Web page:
In Horníková’s view, a better solution would be for the auditors to be under the direct control of the government in a special audit office outside the responsibility of a particular ministry and she says a whole new law, as opposed to amendments, is required.     

The Ministry of Finance, however, claims the proposal to group EU funds auditors under the ministry came from the European Commission when deputy ministers of finance and regional development, Miroslav Matej and Daniel Braun paid a visit to Brussels. “The proposal that it should be namely under the control of the Finance Ministry was first put forward in March [2011]. We were surprised by it, and last November we discussed alternatives with the European Commission,” the Finance Ministry’s press department told Czech Position.      

Auditors obey superiors

‘When a minister said ‘boo’ an auditor under the jurisdiction of that minister retreated and stopped probing. And this is not to Brussels’ liking’Czech Position asked several high placed state auditors and an auditor from the private sector about the situation and they all agreed that state auditors tasked with monitoring and improving the system of drawing EU funds by ministries and the regions are in a difficult position whereby they must obey their superiors.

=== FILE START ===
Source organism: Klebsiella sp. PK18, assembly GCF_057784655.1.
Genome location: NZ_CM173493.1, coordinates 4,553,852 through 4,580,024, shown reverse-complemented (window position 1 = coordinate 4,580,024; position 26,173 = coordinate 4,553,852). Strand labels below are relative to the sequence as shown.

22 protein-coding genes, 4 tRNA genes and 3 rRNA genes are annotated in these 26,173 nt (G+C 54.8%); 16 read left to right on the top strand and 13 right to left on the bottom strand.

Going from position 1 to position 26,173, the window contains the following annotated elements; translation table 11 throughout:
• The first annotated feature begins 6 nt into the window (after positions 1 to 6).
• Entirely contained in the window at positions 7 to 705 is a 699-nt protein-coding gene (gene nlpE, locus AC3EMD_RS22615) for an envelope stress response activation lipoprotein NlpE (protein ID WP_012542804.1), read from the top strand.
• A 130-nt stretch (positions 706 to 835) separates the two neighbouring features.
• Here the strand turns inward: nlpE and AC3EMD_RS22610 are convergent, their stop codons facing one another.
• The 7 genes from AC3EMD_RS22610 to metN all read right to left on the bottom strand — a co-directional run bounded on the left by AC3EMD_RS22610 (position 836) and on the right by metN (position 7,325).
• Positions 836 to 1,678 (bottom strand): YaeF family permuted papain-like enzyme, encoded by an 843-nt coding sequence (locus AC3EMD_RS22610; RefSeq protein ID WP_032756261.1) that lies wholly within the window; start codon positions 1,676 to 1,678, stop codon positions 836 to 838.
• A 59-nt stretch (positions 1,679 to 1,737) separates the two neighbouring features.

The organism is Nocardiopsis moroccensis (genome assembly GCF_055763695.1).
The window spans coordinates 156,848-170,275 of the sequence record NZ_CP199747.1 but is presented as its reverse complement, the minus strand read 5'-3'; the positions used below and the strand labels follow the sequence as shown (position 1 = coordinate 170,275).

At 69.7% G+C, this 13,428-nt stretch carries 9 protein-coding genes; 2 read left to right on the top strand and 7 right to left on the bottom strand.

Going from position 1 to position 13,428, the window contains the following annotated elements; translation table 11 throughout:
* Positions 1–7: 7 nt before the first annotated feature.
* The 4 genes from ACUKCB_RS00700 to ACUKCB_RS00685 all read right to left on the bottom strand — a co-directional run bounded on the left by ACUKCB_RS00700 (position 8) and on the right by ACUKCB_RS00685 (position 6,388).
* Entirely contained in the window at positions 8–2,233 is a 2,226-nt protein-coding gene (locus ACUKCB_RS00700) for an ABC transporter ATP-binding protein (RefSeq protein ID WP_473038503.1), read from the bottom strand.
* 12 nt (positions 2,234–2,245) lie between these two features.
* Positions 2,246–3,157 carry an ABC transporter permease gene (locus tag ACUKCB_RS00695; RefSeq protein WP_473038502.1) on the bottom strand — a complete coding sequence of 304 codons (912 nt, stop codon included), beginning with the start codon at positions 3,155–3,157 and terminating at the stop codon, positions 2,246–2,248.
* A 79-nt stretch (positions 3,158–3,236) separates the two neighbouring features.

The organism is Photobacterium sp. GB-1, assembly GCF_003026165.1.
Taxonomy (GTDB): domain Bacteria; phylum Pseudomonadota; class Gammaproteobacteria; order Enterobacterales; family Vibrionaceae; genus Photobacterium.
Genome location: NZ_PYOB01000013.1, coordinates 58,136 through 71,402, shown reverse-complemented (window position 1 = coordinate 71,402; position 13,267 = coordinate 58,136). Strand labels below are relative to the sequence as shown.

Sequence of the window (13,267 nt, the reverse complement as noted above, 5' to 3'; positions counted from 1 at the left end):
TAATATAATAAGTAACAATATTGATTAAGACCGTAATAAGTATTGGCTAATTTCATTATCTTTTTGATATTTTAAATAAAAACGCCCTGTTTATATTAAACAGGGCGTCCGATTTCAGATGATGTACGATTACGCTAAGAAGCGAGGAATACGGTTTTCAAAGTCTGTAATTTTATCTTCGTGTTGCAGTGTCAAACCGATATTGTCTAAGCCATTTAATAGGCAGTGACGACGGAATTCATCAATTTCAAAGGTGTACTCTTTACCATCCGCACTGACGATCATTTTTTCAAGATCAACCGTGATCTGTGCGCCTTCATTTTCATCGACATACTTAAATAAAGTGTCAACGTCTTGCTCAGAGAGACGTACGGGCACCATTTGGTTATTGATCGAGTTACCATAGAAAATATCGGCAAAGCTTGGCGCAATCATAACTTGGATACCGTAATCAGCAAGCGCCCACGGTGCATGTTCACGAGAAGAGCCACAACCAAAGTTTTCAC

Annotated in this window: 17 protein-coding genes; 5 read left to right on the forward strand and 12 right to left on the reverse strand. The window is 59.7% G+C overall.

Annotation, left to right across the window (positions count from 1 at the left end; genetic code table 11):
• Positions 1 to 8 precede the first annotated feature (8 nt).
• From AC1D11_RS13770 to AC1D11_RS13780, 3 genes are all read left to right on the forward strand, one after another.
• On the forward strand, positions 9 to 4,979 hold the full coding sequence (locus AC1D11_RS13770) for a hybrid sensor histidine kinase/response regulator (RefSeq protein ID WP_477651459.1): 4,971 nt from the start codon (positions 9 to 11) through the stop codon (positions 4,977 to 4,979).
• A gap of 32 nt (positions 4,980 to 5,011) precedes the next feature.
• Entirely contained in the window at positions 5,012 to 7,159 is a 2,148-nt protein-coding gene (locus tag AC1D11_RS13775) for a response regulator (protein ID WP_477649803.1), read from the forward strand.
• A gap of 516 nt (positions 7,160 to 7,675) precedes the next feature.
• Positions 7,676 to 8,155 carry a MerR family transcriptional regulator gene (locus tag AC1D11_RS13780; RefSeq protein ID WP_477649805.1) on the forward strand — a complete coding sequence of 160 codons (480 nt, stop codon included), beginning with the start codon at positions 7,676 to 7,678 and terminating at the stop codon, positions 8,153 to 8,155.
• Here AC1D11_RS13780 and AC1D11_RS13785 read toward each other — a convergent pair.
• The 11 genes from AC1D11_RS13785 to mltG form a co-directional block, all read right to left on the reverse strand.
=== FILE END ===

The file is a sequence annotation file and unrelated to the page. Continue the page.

“When a minister said ‘boo’ an auditor under the jurisdiction of that minister retreated and stopped probing. And this is not to Brussels’ liking,” a high-ranking official from the Ministry of Environment, who oversaw the allocation of tens of billions of crowns told Czech Position on condition of anonymity. He says that because of this, auditors only look for formal shortcomings and thus don’t uncover embezzlement of funds. 

The official also explained how the process occurs in practice: “Once a builder came to me and said that he only does underground work. When I asked him why, he said because it’s not visible… Most EU money is spent on infrastructure projects and so-called ‘soft’ projects such as education programs. And as long as auditors don’t understand them and don’t take initiative, they don’t find anything.”

His account is backed by an auditor from a global advisory firm. According to international standards, the work of internal auditors of EU funds must be depoliticized and made fully independent. “The only proper solution is to leave audits of  EU funds to the internal audit departments of ministries.”

“However, the independence of those directors from the ministers must be strengthened,” the auditor who wished to remain anonymous, said, adding that if the government is considering centralizing controls of EU funds, it’s imperative they be under the control of the prime minister and on no account the Ministry of Finance, which, apparently, has failed in this area in the past.